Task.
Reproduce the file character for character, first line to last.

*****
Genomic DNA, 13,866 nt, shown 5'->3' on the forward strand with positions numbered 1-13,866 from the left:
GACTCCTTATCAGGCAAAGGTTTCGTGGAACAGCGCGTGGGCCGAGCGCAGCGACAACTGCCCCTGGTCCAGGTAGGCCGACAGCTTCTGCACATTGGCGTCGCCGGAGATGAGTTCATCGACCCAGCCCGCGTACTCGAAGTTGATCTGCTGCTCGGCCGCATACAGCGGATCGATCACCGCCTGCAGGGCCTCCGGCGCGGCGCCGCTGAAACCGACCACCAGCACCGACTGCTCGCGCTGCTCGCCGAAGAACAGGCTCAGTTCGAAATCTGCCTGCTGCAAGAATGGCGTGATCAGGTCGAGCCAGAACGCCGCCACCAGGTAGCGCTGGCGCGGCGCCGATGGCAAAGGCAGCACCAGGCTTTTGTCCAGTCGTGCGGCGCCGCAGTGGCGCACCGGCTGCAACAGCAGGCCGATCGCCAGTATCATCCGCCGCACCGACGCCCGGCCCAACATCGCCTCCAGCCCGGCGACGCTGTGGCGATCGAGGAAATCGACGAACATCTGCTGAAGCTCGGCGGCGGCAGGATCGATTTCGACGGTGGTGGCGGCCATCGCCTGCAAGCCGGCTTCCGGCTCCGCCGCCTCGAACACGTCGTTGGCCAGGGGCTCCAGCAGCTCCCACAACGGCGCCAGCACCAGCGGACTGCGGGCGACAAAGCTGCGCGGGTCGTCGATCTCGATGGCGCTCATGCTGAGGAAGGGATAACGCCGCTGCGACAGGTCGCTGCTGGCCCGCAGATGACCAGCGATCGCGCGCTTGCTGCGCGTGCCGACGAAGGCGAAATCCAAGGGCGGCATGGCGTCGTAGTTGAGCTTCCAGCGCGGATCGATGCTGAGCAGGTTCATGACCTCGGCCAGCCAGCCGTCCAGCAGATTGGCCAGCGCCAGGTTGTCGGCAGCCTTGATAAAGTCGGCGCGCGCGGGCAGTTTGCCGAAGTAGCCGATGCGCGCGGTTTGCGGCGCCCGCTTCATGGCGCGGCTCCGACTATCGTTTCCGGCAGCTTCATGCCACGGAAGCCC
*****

Genomic DNA, 13,866 nt, shown 5'->3' on the forward strand with positions numbered 1-13,866 from the left:
GACTCCTTATCAGGCAAAGGTTTCGTGGAACAGCGCGTGGGCCGAGCGCAGCGACAACTGCCCCTGGTCCAGGTAGGCCGACAGCTTCTGCACATTGGCGTCGCCGGAGATGAGTTCATCGACCCAGCCCGCGTACTCGAAGTTGATCTGCTGCTCGGCCGCATACAGCGGATCGATCACCGCCTGCAGGGCCTCCGGCGCGGCGCCGCTGAAACCGACCACCAGCACCGACTGCTCGCGCTGCTCGCCGAAGAACAGGCTCAGTTCGAAATCTGCCTGCTGCAAGAATGGCGTGATCAGGTCGAGCCAGAACGCCGCCACCAGGTAGCGCTGGCGCGGCGCCGATGGCAAAGGCAGCACCAGGCTTTTGTCCAGTCGTGCGGCGCCGCAGTGGCGCACCGGCTGCAACAGCAGGCCGATCGCCAGTATCATCCGCCGCACCGACGCCCGGCCCAACATCGCCTCCAGCCCGGCGACGCTGTGGCGATCGAGGAAATCGACGAACATCTGCTGAAGCTCGGCGGCGGCAGGATCGATTTCGACGGTGGTGGCGGCCATCGCCTGCAAGCCGGCTTCCGGCTCCGCCGCCTCGAACACGTCGTTGGCCAGGGGCTCCAGCAGCTCCCACAACGGCGCCAGCACCAGCGGACTGCGGGCGACAAAGCTGCGCGGGTCGTCGATCTCGATGGCGCTCATGCTGAGGAAGGGATAACGCCGCTGCGACAGGTCGCTGCTGGCCCGCAGATGACCAGCGATCGCGCGCTTGCTGCGCGTGCCGACGAAGGCGAAATCCAAGGGCGGCATGGCGTCGTAGTTGAGCTTCCAGCGCGGATCGATGCTGAGCAGGTTCATGACCTCGGCCAGCCAGCCGTCCAGCAGATTGGCCAGCGCCAGGTTGTCGGCAGCCTTGATAAAGTCGGCGCGCGCGGGCAGTTTGCCGAAGTAGCCGATGCGCGCGGTTTGCGGCGCCCGCTTCATGGCGCGGCTCCGACTATCGTTTCCGGCAGCTTCATGCCACGGAAGCCC